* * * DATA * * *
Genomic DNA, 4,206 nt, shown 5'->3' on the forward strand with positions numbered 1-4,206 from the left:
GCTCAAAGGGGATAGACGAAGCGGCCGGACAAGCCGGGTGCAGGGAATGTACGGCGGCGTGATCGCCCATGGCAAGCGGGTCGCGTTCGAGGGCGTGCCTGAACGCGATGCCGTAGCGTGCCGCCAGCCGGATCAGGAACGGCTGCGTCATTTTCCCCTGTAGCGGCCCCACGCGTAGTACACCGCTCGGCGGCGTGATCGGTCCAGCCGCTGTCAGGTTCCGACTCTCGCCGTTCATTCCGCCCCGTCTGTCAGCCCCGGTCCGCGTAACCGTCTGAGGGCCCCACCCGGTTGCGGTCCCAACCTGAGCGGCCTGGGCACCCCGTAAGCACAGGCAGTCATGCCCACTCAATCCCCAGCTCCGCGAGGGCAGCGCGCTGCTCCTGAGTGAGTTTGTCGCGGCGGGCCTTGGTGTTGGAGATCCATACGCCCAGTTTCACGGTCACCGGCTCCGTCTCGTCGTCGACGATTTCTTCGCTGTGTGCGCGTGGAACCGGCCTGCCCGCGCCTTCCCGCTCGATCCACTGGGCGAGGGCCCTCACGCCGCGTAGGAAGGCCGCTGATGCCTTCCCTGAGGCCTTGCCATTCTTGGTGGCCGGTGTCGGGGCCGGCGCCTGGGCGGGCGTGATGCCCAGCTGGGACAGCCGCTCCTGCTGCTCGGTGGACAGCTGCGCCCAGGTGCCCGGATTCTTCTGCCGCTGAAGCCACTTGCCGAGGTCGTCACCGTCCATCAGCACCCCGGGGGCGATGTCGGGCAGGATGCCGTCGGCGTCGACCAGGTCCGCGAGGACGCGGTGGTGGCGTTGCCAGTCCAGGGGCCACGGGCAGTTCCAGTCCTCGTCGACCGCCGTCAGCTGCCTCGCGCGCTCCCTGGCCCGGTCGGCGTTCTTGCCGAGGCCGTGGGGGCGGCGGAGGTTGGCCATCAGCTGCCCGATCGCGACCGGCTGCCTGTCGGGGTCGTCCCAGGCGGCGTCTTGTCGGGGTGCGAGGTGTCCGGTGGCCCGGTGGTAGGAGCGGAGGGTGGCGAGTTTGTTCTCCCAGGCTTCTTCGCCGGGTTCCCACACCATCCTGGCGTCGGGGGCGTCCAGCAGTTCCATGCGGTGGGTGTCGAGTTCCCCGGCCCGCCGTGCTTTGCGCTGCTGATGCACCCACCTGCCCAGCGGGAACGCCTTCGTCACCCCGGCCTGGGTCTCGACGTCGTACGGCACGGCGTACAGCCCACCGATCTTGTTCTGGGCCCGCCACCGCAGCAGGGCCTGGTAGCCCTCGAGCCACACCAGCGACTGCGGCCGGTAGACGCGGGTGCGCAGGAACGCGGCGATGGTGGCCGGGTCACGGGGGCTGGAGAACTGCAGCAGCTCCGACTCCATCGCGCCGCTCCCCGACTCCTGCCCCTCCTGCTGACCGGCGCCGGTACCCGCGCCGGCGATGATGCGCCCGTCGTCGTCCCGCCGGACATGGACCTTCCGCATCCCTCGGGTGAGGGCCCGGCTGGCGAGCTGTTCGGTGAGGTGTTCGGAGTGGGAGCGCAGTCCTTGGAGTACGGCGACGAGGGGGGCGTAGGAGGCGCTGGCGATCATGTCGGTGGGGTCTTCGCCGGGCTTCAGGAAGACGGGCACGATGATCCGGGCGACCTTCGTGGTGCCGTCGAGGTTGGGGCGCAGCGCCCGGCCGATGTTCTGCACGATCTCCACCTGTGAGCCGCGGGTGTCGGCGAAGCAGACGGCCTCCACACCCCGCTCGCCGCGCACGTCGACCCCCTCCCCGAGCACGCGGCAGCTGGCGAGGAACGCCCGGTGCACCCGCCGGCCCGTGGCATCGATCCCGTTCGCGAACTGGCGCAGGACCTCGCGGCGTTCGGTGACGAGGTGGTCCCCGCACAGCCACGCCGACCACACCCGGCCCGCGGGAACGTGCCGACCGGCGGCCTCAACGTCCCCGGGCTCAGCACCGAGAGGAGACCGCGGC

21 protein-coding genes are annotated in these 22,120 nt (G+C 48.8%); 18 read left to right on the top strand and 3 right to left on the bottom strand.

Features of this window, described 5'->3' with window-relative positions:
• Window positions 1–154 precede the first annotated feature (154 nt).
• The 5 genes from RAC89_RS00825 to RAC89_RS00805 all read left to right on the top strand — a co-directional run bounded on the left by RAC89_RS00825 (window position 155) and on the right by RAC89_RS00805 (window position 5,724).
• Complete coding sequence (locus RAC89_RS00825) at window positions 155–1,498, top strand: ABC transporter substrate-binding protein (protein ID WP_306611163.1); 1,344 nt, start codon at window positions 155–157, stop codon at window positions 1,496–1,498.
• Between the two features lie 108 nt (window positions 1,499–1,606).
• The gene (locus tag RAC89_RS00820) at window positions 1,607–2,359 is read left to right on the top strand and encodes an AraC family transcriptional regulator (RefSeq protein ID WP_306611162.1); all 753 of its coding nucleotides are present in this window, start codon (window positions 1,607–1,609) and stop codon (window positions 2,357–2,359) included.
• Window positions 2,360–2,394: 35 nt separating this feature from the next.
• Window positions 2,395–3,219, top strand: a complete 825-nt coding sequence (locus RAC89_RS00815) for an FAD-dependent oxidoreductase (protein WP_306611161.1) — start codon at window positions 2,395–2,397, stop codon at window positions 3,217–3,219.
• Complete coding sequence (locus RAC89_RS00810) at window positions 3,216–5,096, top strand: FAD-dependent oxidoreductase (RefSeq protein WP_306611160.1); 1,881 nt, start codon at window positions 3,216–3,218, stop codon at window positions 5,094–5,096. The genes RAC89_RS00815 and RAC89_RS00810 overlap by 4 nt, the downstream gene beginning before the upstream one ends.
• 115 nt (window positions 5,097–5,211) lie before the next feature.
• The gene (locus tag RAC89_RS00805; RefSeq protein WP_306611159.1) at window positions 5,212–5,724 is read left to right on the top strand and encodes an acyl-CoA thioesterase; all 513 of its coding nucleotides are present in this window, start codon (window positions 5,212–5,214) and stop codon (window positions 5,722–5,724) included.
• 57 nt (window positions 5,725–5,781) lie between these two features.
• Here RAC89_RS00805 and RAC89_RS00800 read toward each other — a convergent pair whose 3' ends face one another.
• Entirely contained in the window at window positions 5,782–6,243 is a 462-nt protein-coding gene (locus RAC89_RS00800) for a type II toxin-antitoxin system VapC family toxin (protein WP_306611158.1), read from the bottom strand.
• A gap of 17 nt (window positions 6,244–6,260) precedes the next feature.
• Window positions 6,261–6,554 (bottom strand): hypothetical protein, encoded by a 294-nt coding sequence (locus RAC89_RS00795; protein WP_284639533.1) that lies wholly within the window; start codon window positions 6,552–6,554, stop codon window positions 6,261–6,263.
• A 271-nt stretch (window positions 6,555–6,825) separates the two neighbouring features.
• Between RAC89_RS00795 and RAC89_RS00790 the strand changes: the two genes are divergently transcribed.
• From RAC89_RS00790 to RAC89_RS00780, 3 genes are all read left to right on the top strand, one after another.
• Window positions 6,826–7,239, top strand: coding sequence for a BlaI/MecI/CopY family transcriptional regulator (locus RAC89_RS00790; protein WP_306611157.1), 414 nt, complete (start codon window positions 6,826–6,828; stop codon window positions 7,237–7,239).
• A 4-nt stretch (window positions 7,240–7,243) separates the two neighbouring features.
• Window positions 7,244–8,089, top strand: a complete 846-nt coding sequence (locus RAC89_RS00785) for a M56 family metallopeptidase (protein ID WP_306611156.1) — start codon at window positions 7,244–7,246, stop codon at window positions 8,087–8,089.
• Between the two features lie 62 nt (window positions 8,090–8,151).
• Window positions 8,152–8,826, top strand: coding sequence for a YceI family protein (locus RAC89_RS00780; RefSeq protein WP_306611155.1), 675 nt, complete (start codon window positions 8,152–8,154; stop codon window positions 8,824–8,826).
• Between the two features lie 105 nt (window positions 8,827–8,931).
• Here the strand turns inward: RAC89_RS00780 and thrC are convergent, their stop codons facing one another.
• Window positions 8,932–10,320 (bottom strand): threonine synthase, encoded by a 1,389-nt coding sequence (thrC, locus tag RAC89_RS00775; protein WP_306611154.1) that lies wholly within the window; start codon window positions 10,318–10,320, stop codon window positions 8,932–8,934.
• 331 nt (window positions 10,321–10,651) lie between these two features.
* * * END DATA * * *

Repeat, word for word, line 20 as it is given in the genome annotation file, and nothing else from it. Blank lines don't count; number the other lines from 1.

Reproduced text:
• A 271-nt stretch (window positions 6,555–6,825) separates the two neighbouring features.